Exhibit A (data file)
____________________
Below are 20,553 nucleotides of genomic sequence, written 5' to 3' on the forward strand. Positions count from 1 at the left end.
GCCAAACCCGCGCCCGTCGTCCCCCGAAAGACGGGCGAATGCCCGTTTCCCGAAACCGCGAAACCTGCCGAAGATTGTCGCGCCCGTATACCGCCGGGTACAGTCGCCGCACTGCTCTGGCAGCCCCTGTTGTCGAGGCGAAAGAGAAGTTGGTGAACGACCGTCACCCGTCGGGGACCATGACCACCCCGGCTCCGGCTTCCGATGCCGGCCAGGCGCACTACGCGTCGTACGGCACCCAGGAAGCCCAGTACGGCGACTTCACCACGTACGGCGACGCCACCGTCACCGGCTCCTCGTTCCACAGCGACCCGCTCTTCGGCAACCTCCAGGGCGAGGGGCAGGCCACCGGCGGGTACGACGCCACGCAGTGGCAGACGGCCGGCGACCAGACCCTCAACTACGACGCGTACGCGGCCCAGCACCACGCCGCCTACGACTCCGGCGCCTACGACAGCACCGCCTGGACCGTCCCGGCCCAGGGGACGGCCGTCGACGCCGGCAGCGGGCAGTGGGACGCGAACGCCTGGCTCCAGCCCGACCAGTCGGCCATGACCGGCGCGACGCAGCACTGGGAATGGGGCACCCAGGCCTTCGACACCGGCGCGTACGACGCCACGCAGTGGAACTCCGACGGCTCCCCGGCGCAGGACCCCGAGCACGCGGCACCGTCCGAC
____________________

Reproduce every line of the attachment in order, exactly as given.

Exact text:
Below are 20,553 nucleotides of genomic sequence, written 5' to 3' on the forward strand. Positions count from 1 at the left end.
GCCAAACCCGCGCCCGTCGTCCCCCGAAAGACGGGCGAATGCCCGTTTCCCGAAACCGCGAAACCTGCCGAAGATTGTCGCGCCCGTATACCGCCGGGTACAGTCGCCGCACTGCTCTGGCAGCCCCTGTTGTCGAGGCGAAAGAGAAGTTGGTGAACGACCGTCACCCGTCGGGGACCATGACCACCCCGGCTCCGGCTTCCGATGCCGGCCAGGCGCACTACGCGTCGTACGGCACCCAGGAAGCCCAGTACGGCGACTTCACCACGTACGGCGACGCCACCGTCACCGGCTCCTCGTTCCACAGCGACCCGCTCTTCGGCAACCTCCAGGGCGAGGGGCAGGCCACCGGCGGGTACGACGCCACGCAGTGGCAGACGGCCGGCGACCAGACCCTCAACTACGACGCGTACGCGGCCCAGCACCACGCCGCCTACGACTCCGGCGCCTACGACAGCACCGCCTGGACCGTCCCGGCCCAGGGGACGGCCGTCGACGCCGGCAGCGGGCAGTGGGACGCGAACGCCTGGCTCCAGCCCGACCAGTCGGCCATGACCGGCGCGACGCAGCACTGGGAATGGGGCACCCAGGCCTTCGACACCGGCGCGTACGACGCCACGCAGTGGAACTCCGACGGCTCCCCGGCGCAGGACCCCGAGCACGCGGCACCGTCCGAC